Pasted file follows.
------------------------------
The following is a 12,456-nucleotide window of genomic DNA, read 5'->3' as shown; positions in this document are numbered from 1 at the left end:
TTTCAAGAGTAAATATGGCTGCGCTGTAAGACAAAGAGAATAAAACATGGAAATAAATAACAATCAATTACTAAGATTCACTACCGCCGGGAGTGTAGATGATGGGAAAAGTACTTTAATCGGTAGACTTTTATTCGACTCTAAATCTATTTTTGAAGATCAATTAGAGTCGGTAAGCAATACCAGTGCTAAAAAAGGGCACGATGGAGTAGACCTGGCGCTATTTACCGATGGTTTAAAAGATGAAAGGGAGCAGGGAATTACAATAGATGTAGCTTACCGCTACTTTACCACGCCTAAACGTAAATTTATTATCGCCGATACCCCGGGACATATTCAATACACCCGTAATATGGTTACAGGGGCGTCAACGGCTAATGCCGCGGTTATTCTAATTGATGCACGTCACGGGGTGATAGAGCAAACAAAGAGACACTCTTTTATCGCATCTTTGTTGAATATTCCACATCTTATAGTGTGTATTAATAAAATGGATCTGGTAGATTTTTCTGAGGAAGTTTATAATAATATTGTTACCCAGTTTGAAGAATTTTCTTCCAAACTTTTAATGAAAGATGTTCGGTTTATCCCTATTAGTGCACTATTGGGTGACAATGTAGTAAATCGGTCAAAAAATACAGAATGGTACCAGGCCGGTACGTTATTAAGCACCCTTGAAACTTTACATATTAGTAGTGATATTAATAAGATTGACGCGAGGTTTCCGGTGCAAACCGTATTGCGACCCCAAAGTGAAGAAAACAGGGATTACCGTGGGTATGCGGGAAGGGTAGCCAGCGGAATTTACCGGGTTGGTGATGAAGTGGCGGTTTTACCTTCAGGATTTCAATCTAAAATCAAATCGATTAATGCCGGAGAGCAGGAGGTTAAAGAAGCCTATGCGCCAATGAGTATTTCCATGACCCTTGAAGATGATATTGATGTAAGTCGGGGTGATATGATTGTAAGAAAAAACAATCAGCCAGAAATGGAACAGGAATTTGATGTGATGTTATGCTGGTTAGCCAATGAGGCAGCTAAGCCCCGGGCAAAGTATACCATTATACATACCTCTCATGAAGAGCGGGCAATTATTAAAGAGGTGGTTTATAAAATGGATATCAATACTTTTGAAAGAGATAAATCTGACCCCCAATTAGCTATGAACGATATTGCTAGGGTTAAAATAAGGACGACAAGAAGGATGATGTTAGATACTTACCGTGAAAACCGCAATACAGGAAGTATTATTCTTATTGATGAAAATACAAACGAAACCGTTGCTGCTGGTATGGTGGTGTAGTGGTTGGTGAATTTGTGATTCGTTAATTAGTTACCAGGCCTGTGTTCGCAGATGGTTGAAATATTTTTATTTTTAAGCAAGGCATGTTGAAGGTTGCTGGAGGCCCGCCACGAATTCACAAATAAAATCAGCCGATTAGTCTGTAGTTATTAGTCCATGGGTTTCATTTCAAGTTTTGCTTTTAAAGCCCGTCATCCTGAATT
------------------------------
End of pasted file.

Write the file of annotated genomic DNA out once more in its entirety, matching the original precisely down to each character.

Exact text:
The following is a 12,456-nucleotide window of genomic DNA, read 5'->3' as shown; positions in this document are numbered from 1 at the left end:
TTTCAAGAGTAAATATGGCTGCGCTGTAAGACAAAGAGAATAAAACATGGAAATAAATAACAATCAATTACTAAGATTCACTACCGCCGGGAGTGTAGATGATGGGAAAAGTACTTTAATCGGTAGACTTTTATTCGACTCTAAATCTATTTTTGAAGATCAATTAGAGTCGGTAAGCAATACCAGTGCTAAAAAAGGGCACGATGGAGTAGACCTGGCGCTATTTACCGATGGTTTAAAAGATGAAAGGGAGCAGGGAATTACAATAGATGTAGCTTACCGCTACTTTACCACGCCTAAACGTAAATTTATTATCGCCGATACCCCGGGACATATTCAATACACCCGTAATATGGTTACAGGGGCGTCAACGGCTAATGCCGCGGTTATTCTAATTGATGCACGTCACGGGGTGATAGAGCAAACAAAGAGACACTCTTTTATCGCATCTTTGTTGAATATTCCACATCTTATAGTGTGTATTAATAAAATGGATCTGGTAGATTTTTCTGAGGAAGTTTATAATAATATTGTTACCCAGTTTGAAGAATTTTCTTCCAAACTTTTAATGAAAGATGTTCGGTTTATCCCTATTAGTGCACTATTGGGTGACAATGTAGTAAATCGGTCAAAAAATACAGAATGGTACCAGGCCGGTACGTTATTAAGCACCCTTGAAACTTTACATATTAGTAGTGATATTAATAAGATTGACGCGAGGTTTCCGGTGCAAACCGTATTGCGACCCCAAAGTGAAGAAAACAGGGATTACCGTGGGTATGCGGGAAGGGTAGCCAGCGGAATTTACCGGGTTGGTGATGAAGTGGCGGTTTTACCTTCAGGATTTCAATCTAAAATCAAATCGATTAATGCCGGAGAGCAGGAGGTTAAAGAAGCCTATGCGCCAATGAGTATTTCCATGACCCTTGAAGATGATATTGATGTAAGTCGGGGTGATATGATTGTAAGAAAAAACAATCAGCCAGAAATGGAACAGGAATTTGATGTGATGTTATGCTGGTTAGCCAATGAGGCAGCTAAGCCCCGGGCAAAGTATACCATTATACATACCTCTCATGAAGAGCGGGCAATTATTAAAGAGGTGGTTTATAAAATGGATATCAATACTTTTGAAAGAGATAAATCTGACCCCCAATTAGCTATGAACGATATTGCTAGGGTTAAAATAAGGACGACAAGAAGGATGATGTTAGATACTTACCGTGAAAACCGCAATACAGGAAGTATTATTCTTATTGATGAAAATACAAACGAAACCGTTGCTGCTGGTATGGTGGTGTAGTGGTTGGTGAATTTGTGATTCGTTAATTAGTTACCAGGCCTGTGTTCGCAGATGGTTGAAATATTTTTATTTTTAAGCAAGGCATGTTGAAGGTTGCTGGAGGCCCGCCACGAATTCACAAATAAAATCAGCCGATTAGTCTGTAGTTATTAGTCCATGGGTTTCATTTCAAGTTTTGCTTTTAAAGCCCGTCATCCTGAATT